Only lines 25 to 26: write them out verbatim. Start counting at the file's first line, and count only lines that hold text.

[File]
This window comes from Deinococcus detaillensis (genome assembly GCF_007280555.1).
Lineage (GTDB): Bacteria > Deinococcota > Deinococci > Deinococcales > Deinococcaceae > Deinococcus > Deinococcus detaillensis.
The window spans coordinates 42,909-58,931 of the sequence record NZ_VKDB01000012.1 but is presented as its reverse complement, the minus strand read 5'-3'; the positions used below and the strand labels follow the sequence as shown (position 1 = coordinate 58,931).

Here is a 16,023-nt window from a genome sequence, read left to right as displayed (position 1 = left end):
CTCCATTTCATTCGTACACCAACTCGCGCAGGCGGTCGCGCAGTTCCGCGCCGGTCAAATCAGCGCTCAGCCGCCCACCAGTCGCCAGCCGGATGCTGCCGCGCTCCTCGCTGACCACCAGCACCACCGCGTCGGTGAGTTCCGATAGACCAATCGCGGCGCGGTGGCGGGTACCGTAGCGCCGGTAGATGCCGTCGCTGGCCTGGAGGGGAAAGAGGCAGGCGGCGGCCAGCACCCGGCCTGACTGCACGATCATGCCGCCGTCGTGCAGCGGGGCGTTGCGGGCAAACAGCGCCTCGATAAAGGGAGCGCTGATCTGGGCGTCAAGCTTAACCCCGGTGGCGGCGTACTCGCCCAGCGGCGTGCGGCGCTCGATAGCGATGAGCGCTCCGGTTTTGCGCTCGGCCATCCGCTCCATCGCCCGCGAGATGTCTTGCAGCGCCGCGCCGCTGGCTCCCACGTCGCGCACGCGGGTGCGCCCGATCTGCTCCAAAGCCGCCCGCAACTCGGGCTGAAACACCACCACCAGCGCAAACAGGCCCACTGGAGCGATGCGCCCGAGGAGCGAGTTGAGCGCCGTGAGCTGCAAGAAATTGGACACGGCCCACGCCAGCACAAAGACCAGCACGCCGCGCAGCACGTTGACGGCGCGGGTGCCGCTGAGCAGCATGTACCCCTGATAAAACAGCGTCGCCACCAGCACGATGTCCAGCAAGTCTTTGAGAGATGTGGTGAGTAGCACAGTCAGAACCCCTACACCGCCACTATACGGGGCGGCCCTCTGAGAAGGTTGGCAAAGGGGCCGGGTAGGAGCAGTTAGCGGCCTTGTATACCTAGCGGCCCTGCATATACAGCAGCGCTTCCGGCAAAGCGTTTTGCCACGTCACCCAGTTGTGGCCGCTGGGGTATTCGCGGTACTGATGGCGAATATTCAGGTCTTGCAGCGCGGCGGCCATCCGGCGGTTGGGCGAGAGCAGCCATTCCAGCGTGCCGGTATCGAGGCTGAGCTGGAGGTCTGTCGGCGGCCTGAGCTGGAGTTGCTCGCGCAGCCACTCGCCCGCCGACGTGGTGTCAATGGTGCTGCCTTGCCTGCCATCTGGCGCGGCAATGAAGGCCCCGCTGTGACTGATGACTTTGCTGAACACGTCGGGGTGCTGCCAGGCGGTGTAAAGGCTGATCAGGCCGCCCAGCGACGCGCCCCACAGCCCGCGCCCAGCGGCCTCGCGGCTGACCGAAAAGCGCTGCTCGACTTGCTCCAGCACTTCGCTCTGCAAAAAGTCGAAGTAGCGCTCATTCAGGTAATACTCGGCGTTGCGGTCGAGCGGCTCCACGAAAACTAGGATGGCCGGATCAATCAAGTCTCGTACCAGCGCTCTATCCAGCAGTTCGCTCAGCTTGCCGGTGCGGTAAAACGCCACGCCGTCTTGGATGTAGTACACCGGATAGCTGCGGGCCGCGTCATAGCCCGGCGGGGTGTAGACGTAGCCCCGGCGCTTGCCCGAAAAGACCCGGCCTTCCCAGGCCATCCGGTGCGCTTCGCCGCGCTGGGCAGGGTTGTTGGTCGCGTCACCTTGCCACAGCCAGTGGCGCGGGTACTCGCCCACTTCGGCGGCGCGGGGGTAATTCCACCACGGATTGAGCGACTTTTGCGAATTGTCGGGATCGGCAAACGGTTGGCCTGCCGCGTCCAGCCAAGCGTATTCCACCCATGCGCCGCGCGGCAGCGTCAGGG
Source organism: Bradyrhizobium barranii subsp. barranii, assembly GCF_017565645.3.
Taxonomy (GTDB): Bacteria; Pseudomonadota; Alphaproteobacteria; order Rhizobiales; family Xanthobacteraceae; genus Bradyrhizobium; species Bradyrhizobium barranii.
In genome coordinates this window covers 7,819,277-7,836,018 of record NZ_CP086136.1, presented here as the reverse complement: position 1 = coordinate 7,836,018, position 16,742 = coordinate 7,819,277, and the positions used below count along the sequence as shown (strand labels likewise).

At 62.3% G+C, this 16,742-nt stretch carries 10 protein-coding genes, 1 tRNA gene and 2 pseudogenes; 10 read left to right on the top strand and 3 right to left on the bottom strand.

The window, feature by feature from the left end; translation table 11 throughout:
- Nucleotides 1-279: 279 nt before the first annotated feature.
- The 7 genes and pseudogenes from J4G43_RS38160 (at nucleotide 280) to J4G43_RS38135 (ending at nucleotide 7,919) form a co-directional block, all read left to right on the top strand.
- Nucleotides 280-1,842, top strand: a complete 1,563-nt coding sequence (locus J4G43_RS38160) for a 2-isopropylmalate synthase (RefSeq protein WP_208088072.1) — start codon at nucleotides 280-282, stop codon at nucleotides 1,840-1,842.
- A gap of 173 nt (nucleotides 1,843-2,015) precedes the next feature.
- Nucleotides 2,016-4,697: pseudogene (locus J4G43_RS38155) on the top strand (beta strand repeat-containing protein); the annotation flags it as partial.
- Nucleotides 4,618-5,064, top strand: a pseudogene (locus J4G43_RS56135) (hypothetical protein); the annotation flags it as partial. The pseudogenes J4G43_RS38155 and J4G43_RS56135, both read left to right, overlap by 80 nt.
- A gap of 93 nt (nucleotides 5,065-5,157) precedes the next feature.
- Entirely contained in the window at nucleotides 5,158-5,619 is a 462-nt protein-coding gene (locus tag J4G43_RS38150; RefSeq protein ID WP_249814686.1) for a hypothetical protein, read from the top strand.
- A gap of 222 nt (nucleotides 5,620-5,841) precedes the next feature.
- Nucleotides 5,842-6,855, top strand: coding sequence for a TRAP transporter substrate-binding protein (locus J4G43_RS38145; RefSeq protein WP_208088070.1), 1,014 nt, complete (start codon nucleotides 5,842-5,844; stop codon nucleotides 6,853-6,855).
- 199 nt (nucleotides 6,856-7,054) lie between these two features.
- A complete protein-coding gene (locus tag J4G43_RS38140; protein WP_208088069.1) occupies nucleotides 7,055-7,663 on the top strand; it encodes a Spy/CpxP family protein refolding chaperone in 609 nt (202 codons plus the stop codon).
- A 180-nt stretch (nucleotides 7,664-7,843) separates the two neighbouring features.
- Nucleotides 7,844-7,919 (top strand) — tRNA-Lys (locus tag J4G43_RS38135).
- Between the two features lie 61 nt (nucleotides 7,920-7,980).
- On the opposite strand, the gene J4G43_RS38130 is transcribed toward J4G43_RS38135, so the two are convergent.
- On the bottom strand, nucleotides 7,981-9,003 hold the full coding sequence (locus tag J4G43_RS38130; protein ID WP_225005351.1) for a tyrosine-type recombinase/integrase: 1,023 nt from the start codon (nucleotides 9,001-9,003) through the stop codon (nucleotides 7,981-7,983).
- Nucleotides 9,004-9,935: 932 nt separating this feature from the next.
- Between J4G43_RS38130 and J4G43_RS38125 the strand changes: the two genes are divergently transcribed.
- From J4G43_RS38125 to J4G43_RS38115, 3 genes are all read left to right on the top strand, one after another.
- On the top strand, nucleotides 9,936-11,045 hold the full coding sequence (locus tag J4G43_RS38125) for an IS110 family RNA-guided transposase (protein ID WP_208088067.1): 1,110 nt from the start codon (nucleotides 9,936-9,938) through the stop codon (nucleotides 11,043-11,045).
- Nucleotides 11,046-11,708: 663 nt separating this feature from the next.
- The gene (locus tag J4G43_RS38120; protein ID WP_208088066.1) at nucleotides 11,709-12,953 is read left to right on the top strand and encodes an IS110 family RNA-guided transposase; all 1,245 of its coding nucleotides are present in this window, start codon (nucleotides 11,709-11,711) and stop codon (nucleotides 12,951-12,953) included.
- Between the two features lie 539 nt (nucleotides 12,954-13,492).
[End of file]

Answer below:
- Between the two features lie 61 nt (nucleotides 7,920-7,980).
- On the opposite strand, the gene J4G43_RS38130 is transcribed toward J4G43_RS38135, so the two are convergent.